Aultman Health Foundation, Aultman Hospital, Aultman Physician Center-OB/GYN, and
Jennifer L. Rogers Grabenstetter (“the Medical Defendants”) to dismiss as time-barred (Doc. No.
Plaintiff has filed her opposition (Doc. No. 7) and defendant has filed its reply (Doc. No. 10).
No opposition briefs have been filed with respect to Doc. Nos. 5, 8 or 9; however, the deadlines for briefing these
motions have not yet expired.
I. PROCEDURAL BACKGROUND
This case arises out of plaintiff’s use of and alleged injury from a contraceptive
device known as the Mirena® IUD.
The complaint was originally filed in Stark County Court of Common Pleas on
March 13, 2013. Plaintiff sued the Medical Defendants and “John and Jane Doe Supervising
Physicians, Aultman OB/GYN” for medical malpractice (Count I), respondeat superior (Count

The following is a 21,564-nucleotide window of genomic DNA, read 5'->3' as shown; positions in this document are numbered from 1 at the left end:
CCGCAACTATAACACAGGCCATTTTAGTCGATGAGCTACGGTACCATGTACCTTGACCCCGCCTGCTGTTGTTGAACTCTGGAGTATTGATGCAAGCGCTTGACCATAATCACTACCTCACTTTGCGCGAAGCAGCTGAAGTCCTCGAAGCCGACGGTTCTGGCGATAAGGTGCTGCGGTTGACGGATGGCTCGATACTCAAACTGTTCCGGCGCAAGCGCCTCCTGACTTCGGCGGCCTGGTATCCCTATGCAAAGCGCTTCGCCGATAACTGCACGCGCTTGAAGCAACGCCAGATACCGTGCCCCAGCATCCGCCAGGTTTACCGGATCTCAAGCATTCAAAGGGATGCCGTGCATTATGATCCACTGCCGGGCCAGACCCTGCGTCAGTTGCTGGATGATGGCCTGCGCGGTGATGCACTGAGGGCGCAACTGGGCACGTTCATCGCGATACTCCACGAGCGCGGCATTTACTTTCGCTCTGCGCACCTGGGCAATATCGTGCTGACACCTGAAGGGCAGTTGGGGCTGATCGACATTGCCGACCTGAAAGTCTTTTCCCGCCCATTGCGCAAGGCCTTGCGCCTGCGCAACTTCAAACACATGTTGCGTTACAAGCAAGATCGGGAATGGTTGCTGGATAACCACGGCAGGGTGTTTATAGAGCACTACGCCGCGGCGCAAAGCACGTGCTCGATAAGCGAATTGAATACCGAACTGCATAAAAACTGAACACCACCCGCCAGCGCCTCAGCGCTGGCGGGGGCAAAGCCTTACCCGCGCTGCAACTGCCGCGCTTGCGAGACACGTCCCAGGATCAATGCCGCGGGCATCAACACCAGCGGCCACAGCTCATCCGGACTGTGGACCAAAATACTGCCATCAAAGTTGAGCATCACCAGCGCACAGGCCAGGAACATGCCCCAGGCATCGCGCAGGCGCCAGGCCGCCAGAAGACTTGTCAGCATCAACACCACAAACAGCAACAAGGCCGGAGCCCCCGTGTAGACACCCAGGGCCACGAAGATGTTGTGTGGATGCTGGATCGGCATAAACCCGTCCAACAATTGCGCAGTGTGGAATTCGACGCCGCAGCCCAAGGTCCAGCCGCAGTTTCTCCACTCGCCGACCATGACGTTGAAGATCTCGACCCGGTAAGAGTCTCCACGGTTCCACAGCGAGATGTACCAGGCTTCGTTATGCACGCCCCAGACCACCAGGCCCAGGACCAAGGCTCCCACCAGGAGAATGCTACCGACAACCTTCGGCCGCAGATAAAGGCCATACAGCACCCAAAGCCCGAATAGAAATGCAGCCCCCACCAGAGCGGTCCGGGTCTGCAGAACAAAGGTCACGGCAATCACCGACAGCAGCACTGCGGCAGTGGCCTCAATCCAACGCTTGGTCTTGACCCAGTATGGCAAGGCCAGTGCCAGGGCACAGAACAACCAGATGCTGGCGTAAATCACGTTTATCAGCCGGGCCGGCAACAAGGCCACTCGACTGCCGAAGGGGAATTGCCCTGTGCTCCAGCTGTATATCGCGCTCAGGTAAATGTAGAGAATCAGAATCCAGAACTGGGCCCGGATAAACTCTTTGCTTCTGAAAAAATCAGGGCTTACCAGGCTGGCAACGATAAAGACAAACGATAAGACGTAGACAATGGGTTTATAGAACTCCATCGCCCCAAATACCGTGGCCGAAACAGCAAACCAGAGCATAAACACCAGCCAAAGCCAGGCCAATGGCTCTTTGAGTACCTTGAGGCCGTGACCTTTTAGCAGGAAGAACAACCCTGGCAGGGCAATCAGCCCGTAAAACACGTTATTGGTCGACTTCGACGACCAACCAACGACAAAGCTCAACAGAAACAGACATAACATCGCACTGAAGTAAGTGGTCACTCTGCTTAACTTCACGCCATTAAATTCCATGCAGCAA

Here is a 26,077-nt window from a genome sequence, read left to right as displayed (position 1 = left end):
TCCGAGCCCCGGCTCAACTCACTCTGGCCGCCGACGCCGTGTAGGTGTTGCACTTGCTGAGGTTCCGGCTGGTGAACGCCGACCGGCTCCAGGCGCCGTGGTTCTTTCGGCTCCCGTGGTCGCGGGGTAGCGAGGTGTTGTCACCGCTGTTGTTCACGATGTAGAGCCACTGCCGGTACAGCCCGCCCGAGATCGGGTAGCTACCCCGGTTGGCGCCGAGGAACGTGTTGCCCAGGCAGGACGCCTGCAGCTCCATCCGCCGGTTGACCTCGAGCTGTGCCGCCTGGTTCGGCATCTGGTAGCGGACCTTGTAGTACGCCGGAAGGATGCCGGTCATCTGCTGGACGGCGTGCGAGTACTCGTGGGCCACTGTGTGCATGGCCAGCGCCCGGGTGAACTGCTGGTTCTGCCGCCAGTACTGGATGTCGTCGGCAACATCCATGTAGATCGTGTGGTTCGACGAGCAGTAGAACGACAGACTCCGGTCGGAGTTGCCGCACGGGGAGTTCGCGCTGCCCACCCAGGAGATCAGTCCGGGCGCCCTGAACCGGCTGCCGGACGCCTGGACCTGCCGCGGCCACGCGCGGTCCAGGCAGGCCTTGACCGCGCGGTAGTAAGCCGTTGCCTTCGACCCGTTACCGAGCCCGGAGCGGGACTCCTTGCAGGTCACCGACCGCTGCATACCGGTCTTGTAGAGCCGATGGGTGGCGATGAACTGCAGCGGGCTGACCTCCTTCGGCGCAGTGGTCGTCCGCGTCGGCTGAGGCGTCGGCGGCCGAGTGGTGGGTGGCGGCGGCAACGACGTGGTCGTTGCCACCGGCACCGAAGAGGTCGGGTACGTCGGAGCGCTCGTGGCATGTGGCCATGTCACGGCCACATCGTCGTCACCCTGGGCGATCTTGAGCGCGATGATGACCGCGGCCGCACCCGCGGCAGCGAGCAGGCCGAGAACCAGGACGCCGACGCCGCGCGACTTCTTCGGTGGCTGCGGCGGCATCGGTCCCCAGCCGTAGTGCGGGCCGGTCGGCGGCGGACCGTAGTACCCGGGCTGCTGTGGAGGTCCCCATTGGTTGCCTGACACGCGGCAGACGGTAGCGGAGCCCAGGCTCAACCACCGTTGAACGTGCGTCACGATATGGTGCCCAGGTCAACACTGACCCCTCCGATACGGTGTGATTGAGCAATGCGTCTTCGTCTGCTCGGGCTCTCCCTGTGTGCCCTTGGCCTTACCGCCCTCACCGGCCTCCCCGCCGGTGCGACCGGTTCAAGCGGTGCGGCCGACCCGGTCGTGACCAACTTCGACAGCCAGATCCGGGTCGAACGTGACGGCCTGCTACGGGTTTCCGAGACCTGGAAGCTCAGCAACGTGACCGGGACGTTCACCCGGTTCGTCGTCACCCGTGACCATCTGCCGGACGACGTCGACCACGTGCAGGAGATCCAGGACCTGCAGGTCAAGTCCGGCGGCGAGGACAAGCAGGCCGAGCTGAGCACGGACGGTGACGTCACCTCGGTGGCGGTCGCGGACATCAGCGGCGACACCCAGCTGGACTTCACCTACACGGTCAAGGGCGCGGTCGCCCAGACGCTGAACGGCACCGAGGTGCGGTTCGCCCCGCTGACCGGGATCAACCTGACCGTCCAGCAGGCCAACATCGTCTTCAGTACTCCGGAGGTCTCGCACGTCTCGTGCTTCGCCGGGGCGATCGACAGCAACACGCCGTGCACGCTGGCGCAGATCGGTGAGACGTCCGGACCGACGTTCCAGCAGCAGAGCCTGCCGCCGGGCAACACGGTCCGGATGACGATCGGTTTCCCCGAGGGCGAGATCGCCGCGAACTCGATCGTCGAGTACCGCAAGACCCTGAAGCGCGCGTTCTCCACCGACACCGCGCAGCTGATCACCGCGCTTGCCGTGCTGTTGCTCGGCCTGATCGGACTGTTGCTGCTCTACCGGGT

II), and fraudulent concealment (Count III). Plaintiff filed a first amended complaint on March
29, 2013, joining Bayer as a defendant and adding four causes of action against Bayer only: three
state law product liability counts and a claim for punitive damages.
On May 2, 2013, Bayer removed the case to this Court, asserting that it is “one of
many product-liability cases now pending in federal courts that share common factual allegations
regarding the alleged risks of uterine perforation and migration associated with the Mirena® IUD
and the adequacy of the FDA-approved product warnings.” (Doc. No. 1 at 2.) In its removal
petition, Bayer asserted that, although complete diversity is lacking, the Medical Defendants
were fraudulently joined to defeat diversity jurisdiction. It argued that plaintiff had no basis for a